Through 11 games, Leonida is crushing the ball, hitting .474, second only to infielder/pitcher Jacob Esch, with 18 hits (third behind only Esch and outfielder Chase Burnette). His three doubles, three homers, 15 RBI also rank second. He’s the team leader in on-base percentage (.545), and is second in slugging at .789, only two percentage points behind Burnette.

Not bad for a guy who came into the season with a career average of .236 — largely due to his freshman season, when he hit .145.

“I’ve built on what I started working on last year,” said Leonida, who hit .306 in 2009. “I’ve tried to be more connsistent with my swing and having a better approach, especially with two strikes. It’s really just getting the bat on the ball and understanding what you’re trying to do every time you’re at the plate instead of trying to do too much up there. I’m trying to shorten things up, realizing that home runs and doubles, all that are just accidents.”

It’s no accident that Leonida’s improved hitting coincided with increased playing time and his production should further increase with his move into the clean-up spot, where, in his first weekend on the job, he cleaned up. In his first game there last Saturday, in front of his mom and dad, he went 4-for-5, with a homer, four RBI and three runs scored. The next day, he added two more hits.

“There’s protection all throughout the lineup. Everybody’s a good hitter, everybody’s got power. It’s great,” he said. “You’ve got to break up the lefties somehow. I’m just fortunate to be right-handed.”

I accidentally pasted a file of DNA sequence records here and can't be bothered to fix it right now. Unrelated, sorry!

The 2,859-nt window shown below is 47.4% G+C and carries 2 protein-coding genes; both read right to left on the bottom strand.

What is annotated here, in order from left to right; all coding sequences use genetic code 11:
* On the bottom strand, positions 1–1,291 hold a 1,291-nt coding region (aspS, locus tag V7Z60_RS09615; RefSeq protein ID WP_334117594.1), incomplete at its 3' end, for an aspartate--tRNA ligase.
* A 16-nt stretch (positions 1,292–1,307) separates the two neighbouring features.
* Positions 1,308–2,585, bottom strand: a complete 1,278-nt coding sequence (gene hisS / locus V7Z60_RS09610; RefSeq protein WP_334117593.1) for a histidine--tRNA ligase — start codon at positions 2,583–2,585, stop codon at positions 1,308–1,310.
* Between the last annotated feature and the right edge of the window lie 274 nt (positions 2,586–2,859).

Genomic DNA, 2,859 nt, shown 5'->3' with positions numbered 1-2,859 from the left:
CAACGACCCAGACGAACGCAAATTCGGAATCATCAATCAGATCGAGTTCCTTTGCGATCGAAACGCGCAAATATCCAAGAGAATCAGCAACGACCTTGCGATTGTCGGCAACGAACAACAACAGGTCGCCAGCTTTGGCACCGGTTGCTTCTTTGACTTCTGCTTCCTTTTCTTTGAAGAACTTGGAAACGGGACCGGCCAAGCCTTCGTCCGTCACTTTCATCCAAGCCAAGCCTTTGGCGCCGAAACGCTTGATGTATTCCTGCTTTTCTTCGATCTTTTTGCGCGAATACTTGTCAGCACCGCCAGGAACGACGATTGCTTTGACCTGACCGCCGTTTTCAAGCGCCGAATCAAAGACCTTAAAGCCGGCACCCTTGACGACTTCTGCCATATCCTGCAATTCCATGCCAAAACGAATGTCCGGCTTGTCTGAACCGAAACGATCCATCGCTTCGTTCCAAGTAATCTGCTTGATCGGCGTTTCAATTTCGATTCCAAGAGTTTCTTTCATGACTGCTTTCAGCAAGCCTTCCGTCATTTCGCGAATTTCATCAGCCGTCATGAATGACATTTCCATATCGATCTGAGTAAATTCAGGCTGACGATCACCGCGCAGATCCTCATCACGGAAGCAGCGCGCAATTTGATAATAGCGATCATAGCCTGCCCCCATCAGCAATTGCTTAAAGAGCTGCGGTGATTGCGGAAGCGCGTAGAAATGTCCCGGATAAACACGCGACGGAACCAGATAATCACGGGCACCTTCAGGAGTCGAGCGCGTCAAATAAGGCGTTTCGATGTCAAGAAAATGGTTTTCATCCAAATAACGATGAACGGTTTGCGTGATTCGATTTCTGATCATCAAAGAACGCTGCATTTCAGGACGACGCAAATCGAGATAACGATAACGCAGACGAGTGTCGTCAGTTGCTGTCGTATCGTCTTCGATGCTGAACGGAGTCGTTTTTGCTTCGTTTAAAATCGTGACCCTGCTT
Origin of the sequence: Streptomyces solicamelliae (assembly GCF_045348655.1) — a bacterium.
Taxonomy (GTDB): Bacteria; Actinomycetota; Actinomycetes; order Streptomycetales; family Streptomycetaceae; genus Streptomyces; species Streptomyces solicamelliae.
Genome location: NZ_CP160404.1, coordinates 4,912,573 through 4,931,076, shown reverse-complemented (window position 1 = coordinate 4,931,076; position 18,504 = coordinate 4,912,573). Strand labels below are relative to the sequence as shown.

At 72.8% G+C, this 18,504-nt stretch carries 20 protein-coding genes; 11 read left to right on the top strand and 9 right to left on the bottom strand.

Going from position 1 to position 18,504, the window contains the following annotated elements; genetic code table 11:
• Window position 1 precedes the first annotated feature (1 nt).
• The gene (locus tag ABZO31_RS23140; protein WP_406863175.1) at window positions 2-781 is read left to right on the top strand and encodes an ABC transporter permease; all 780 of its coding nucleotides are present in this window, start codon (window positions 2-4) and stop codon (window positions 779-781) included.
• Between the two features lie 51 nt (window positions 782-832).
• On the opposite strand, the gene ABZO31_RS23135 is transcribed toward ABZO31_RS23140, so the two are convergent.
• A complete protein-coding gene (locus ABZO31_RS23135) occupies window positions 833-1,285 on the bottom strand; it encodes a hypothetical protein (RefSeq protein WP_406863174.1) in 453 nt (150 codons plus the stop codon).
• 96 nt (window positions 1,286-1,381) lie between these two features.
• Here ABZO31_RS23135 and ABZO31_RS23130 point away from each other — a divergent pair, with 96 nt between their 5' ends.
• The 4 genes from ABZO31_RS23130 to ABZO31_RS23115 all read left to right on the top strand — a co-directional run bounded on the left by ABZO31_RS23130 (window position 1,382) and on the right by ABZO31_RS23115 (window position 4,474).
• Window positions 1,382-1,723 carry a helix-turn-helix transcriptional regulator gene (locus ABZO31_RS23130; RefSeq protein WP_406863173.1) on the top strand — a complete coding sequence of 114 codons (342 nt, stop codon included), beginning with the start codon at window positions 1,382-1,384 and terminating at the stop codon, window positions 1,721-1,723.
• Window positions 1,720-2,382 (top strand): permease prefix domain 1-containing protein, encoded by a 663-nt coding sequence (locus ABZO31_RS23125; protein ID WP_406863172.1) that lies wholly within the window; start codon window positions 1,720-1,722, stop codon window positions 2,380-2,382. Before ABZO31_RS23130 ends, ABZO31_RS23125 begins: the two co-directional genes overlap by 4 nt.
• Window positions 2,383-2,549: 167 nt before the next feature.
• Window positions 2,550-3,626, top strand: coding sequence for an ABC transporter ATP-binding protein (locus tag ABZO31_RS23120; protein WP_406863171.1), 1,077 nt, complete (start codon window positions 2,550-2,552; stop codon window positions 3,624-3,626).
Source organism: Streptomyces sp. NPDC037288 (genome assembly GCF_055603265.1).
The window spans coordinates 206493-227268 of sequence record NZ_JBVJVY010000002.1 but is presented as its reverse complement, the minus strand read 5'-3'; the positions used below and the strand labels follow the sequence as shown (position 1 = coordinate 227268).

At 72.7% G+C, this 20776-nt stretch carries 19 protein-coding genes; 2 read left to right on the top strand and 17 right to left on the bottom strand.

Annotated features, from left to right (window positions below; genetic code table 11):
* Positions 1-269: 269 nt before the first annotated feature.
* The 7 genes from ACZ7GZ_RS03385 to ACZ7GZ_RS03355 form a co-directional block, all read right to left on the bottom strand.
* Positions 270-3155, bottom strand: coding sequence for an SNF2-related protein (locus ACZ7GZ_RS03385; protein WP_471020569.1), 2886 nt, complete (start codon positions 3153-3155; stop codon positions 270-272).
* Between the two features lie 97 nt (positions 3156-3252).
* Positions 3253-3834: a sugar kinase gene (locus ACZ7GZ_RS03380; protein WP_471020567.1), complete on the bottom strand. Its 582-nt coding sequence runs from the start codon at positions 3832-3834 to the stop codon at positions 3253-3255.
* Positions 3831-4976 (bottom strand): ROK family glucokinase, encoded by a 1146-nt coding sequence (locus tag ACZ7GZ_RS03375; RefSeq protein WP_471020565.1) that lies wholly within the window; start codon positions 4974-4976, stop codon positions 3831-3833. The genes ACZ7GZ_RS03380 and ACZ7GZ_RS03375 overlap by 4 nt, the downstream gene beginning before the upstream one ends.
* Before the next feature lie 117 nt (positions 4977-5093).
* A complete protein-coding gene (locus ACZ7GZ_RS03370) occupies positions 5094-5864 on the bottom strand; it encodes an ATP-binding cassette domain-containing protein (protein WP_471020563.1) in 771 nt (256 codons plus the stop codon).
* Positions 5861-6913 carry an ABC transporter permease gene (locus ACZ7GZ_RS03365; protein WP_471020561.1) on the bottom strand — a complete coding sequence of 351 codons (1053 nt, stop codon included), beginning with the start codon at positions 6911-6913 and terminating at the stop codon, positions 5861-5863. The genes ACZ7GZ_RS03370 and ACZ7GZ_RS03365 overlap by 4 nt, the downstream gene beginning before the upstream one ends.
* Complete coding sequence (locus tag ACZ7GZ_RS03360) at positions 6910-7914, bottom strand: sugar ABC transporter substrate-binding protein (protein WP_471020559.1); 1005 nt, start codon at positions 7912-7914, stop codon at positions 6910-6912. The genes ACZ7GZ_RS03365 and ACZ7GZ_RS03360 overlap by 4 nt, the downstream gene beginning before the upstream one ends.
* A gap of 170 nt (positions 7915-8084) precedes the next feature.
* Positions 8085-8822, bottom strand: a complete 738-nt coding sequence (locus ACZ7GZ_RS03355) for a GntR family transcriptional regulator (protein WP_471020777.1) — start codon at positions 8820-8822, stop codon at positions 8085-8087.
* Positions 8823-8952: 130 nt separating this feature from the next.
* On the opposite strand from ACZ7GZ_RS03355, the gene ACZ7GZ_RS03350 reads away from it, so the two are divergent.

He feels as fortunate to catch such a tremendous pitching staff.

“I’d love to take some credit for how good our pitching staff is but all those guys work so hard. They know their mechanics, they know what they need to do,” he said. “My job really is just to try and keep certain guys excited, certain guys calmed down. It’s more just managing their emotions out there because physically, our top four starters could be Friday guys anywhere in the country. I really don’t have to do a whole lot. They make me look better than I am.”

McGuire feels that’s not exactly true.

“There’s not a guy you’ll talk to who says they don’t love to have him behind the plate,” he said. “When you look at the physical tools, he’s a big target to throw to, he has great hands and he just does a great job behind the plate. And the way he handles each and every guy, he knows us all so well that it really helps on the mental side of things, too.”

Being in control of the staff and firmly in control of his game, Leonida is driven to follow in the footsteps of his father, Dennis, his coach since he started playing the game and a third baseman on the 1974 Northern Colorado team that made the College World Series. His uncle, Chuck Kniffen, played in the Phillies organization and has been pitching coach for the Class AAA Colorado Springs Sky Sox of the Pacific Coast League and the Arizona Diamondbacks.

“We’ve talked extensively about the College World Series and about Omaha,” Cole said. “He said it was an experience like nothing else. That’s been one of the goals I’ve had, as long as I’ve understood what college baseball is all about, I’ve wanted to get there and be the second Leonida to play in Omaha.”